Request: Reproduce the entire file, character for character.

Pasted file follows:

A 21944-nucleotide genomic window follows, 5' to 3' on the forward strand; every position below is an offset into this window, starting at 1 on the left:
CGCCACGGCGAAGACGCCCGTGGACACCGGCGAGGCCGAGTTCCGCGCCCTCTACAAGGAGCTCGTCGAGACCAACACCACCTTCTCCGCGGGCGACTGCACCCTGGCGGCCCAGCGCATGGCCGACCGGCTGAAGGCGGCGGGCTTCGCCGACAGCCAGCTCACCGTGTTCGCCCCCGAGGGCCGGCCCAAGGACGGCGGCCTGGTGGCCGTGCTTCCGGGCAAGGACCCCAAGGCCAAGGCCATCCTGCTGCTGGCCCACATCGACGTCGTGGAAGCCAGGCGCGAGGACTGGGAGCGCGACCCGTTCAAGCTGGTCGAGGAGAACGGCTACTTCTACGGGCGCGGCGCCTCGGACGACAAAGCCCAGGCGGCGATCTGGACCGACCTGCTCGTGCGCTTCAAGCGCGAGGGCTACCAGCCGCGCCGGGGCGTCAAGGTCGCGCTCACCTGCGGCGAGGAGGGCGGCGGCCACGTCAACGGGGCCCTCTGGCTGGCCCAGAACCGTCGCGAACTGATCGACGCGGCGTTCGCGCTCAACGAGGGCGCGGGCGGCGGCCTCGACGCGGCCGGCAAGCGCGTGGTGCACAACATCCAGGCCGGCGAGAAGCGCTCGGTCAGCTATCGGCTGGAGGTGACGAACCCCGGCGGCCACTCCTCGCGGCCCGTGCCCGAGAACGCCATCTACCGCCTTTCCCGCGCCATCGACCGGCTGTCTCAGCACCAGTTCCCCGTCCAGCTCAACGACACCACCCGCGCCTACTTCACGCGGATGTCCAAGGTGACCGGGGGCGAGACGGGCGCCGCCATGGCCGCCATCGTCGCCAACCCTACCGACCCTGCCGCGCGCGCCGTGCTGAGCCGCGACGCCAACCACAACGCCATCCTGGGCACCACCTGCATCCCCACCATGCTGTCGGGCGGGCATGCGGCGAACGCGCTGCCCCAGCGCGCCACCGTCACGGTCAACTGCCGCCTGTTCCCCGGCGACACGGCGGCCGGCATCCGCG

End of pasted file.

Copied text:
A 21944-nucleotide genomic window follows, 5' to 3' on the forward strand; every position below is an offset into this window, starting at 1 on the left:
CGCCACGGCGAAGACGCCCGTGGACACCGGCGAGGCCGAGTTCCGCGCCCTCTACAAGGAGCTCGTCGAGACCAACACCACCTTCTCCGCGGGCGACTGCACCCTGGCGGCCCAGCGCATGGCCGACCGGCTGAAGGCGGCGGGCTTCGCCGACAGCCAGCTCACCGTGTTCGCCCCCGAGGGCCGGCCCAAGGACGGCGGCCTGGTGGCCGTGCTTCCGGGCAAGGACCCCAAGGCCAAGGCCATCCTGCTGCTGGCCCACATCGACGTCGTGGAAGCCAGGCGCGAGGACTGGGAGCGCGACCCGTTCAAGCTGGTCGAGGAGAACGGCTACTTCTACGGGCGCGGCGCCTCGGACGACAAAGCCCAGGCGGCGATCTGGACCGACCTGCTCGTGCGCTTCAAGCGCGAGGGCTACCAGCCGCGCCGGGGCGTCAAGGTCGCGCTCACCTGCGGCGAGGAGGGCGGCGGCCACGTCAACGGGGCCCTCTGGCTGGCCCAGAACCGTCGCGAACTGATCGACGCGGCGTTCGCGCTCAACGAGGGCGCGGGCGGCGGCCTCGACGCGGCCGGCAAGCGCGTGGTGCACAACATCCAGGCCGGCGAGAAGCGCTCGGTCAGCTATCGGCTGGAGGTGACGAACCCCGGCGGCCACTCCTCGCGGCCCGTGCCCGAGAACGCCATCTACCGCCTTTCCCGCGCCATCGACCGGCTGTCTCAGCACCAGTTCCCCGTCCAGCTCAACGACACCACCCGCGCCTACTTCACGCGGATGTCCAAGGTGACCGGGGGCGAGACGGGCGCCGCCATGGCCGCCATCGTCGCCAACCCTACCGACCCTGCCGCGCGCGCCGTGCTGAGCCGCGACGCCAACCACAACGCCATCCTGGGCACCACCTGCATCCCCACCATGCTGTCGGGCGGGCATGCGGCGAACGCGCTGCCCCAGCGCGCCACCGTCACGGTCAACTGCCGCCTGTTCCCCGGCGACACGGCGGCCGGCATCCGCG